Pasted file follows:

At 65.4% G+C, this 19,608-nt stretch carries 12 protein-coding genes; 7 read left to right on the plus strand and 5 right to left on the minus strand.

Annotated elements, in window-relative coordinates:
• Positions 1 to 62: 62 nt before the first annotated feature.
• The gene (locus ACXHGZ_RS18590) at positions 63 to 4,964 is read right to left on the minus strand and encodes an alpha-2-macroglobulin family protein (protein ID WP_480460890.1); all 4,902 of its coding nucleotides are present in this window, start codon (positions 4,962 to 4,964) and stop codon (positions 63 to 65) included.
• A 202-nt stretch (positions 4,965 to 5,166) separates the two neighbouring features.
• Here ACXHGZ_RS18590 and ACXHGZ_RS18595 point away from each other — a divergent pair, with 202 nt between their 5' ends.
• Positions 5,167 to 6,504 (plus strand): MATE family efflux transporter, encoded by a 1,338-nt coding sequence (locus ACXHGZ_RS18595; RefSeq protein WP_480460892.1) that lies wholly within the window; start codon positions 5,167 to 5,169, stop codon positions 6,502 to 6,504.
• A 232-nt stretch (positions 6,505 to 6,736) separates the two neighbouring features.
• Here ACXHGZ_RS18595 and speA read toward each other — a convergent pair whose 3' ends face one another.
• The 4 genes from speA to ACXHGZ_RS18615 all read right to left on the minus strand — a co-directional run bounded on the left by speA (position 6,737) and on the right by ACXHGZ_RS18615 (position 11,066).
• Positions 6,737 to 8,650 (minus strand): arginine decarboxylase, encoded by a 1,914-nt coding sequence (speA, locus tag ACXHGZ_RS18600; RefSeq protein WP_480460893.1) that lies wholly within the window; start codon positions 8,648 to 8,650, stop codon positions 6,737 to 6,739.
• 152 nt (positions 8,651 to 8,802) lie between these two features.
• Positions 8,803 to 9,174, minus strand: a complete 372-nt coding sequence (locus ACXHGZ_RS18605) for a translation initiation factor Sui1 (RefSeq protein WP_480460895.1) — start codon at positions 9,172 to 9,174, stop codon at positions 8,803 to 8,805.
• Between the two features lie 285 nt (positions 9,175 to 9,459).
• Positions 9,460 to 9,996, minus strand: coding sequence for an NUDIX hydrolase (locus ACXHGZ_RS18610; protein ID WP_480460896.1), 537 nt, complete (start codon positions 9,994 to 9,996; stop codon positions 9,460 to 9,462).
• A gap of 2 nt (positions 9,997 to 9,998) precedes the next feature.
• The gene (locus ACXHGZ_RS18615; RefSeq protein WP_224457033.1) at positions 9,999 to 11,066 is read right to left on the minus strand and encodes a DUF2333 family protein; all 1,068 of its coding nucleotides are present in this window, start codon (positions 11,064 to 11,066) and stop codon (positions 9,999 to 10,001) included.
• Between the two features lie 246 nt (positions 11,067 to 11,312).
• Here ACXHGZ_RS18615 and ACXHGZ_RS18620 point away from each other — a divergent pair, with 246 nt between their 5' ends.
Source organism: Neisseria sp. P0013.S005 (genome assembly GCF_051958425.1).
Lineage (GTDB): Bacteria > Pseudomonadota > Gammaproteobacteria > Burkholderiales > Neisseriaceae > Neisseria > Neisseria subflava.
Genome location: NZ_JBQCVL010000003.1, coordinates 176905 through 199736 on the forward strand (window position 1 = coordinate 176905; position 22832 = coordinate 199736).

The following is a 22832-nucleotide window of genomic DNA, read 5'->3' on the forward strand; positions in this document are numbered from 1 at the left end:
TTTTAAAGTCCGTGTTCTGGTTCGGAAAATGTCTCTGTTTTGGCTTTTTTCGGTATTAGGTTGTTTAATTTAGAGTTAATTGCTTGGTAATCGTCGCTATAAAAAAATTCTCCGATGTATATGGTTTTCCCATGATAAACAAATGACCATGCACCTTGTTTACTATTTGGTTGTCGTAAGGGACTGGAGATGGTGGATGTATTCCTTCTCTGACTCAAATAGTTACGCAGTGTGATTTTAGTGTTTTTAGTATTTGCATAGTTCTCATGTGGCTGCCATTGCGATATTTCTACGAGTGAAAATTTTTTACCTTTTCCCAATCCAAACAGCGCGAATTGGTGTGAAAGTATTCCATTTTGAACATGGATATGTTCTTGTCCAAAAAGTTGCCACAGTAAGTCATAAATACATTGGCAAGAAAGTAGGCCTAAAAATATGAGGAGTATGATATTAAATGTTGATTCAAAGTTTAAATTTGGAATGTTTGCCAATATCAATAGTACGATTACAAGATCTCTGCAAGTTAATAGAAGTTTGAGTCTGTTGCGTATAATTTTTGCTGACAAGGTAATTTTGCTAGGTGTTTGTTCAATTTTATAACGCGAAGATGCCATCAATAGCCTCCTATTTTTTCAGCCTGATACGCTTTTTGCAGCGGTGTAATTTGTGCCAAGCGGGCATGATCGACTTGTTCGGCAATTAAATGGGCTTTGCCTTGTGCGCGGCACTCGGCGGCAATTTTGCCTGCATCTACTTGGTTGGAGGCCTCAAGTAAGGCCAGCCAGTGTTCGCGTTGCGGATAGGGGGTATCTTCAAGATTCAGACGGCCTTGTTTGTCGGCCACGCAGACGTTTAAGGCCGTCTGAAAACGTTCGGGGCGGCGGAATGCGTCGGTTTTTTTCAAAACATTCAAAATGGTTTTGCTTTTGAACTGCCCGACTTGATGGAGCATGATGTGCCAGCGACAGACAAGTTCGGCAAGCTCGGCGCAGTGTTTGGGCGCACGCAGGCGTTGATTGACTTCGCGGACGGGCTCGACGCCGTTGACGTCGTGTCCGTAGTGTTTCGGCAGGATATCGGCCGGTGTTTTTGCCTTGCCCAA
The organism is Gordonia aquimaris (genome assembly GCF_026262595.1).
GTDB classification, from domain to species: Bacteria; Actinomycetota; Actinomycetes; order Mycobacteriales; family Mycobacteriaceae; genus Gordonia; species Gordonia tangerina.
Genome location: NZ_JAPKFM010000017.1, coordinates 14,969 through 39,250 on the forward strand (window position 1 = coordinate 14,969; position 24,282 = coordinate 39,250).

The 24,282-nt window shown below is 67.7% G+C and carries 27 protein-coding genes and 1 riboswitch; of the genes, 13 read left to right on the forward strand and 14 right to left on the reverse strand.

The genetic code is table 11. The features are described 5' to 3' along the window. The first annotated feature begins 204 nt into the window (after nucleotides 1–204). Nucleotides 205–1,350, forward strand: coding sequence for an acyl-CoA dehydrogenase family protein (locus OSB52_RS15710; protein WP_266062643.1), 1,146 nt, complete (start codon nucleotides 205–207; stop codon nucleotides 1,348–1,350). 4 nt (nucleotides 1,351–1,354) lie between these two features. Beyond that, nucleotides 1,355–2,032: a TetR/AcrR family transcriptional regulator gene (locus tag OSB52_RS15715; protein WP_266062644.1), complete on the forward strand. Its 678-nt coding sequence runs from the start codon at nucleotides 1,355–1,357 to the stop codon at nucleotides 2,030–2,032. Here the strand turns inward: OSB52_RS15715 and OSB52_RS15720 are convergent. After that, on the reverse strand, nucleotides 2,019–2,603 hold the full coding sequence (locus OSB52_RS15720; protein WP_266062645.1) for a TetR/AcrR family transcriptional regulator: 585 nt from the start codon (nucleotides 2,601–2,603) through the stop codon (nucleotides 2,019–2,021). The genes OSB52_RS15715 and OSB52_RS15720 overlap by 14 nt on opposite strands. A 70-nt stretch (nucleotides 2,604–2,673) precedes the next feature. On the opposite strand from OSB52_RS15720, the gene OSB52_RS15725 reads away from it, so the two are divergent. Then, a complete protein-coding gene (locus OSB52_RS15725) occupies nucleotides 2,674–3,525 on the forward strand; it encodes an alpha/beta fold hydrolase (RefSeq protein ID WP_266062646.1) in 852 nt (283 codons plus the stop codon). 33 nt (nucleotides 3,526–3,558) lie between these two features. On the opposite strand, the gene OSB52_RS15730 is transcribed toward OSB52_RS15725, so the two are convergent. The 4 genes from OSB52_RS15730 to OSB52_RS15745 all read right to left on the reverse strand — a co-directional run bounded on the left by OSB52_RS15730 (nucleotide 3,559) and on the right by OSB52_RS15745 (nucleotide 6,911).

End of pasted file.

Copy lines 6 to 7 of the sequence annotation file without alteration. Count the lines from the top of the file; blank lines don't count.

• Here ACXHGZ_RS18590 and ACXHGZ_RS18595 point away from each other — a divergent pair, with 202 nt between their 5' ends.
• Positions 5,167 to 6,504 (plus strand): MATE family efflux transporter, encoded by a 1,338-nt coding sequence (locus ACXHGZ_RS18595; RefSeq protein WP_480460892.1) that lies wholly within the window; start codon positions 5,167 to 5,169, stop codon positions 6,502 to 6,504.